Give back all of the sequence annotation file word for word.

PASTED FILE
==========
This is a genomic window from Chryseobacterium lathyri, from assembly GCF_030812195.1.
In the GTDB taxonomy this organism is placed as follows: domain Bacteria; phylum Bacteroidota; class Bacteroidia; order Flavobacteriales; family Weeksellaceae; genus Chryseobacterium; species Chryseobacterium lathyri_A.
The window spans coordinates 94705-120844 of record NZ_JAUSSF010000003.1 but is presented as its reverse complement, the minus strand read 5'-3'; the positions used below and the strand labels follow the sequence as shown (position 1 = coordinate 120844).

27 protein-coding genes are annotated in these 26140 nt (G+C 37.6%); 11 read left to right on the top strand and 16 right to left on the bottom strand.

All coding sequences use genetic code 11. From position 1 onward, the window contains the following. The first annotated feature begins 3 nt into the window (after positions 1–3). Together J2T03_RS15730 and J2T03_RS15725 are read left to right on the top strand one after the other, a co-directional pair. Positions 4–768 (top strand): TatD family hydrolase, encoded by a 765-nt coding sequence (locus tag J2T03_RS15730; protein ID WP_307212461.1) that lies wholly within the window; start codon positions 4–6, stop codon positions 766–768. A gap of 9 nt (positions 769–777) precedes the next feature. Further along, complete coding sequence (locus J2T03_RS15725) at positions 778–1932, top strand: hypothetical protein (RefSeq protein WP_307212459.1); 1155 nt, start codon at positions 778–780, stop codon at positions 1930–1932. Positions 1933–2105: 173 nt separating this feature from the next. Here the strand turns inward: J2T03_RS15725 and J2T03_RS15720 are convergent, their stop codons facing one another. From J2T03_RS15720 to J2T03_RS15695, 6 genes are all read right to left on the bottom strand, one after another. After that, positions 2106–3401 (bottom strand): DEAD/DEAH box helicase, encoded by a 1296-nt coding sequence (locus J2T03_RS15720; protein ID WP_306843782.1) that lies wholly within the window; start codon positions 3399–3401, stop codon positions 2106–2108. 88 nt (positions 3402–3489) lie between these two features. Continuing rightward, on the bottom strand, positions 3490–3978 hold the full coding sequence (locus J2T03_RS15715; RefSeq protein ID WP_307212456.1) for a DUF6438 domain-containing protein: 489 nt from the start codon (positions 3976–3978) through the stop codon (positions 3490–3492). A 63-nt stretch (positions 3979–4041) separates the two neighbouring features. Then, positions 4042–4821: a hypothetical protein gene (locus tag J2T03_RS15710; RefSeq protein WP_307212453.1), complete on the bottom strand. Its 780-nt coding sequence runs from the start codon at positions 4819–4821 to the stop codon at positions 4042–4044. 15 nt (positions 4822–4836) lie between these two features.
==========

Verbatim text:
This is a genomic window from Chryseobacterium lathyri, from assembly GCF_030812195.1.
In the GTDB taxonomy this organism is placed as follows: domain Bacteria; phylum Bacteroidota; class Bacteroidia; order Flavobacteriales; family Weeksellaceae; genus Chryseobacterium; species Chryseobacterium lathyri_A.
The window spans coordinates 94705-120844 of record NZ_JAUSSF010000003.1 but is presented as its reverse complement, the minus strand read 5'-3'; the positions used below and the strand labels follow the sequence as shown (position 1 = coordinate 120844).

27 protein-coding genes are annotated in these 26140 nt (G+C 37.6%); 11 read left to right on the top strand and 16 right to left on the bottom strand.

All coding sequences use genetic code 11. From position 1 onward, the window contains the following. The first annotated feature begins 3 nt into the window (after positions 1–3). Together J2T03_RS15730 and J2T03_RS15725 are read left to right on the top strand one after the other, a co-directional pair. Positions 4–768 (top strand): TatD family hydrolase, encoded by a 765-nt coding sequence (locus tag J2T03_RS15730; protein ID WP_307212461.1) that lies wholly within the window; start codon positions 4–6, stop codon positions 766–768. A gap of 9 nt (positions 769–777) precedes the next feature. Further along, complete coding sequence (locus J2T03_RS15725) at positions 778–1932, top strand: hypothetical protein (RefSeq protein WP_307212459.1); 1155 nt, start codon at positions 778–780, stop codon at positions 1930–1932. Positions 1933–2105: 173 nt separating this feature from the next. Here the strand turns inward: J2T03_RS15725 and J2T03_RS15720 are convergent, their stop codons facing one another. From J2T03_RS15720 to J2T03_RS15695, 6 genes are all read right to left on the bottom strand, one after another. After that, positions 2106–3401 (bottom strand): DEAD/DEAH box helicase, encoded by a 1296-nt coding sequence (locus J2T03_RS15720; protein ID WP_306843782.1) that lies wholly within the window; start codon positions 3399–3401, stop codon positions 2106–2108. 88 nt (positions 3402–3489) lie between these two features. Continuing rightward, on the bottom strand, positions 3490–3978 hold the full coding sequence (locus J2T03_RS15715; RefSeq protein ID WP_307212456.1) for a DUF6438 domain-containing protein: 489 nt from the start codon (positions 3976–3978) through the stop codon (positions 3490–3492). A 63-nt stretch (positions 3979–4041) separates the two neighbouring features. Then, positions 4042–4821: a hypothetical protein gene (locus tag J2T03_RS15710; RefSeq protein WP_307212453.1), complete on the bottom strand. Its 780-nt coding sequence runs from the start codon at positions 4819–4821 to the stop codon at positions 4042–4044. 15 nt (positions 4822–4836) lie between these two features.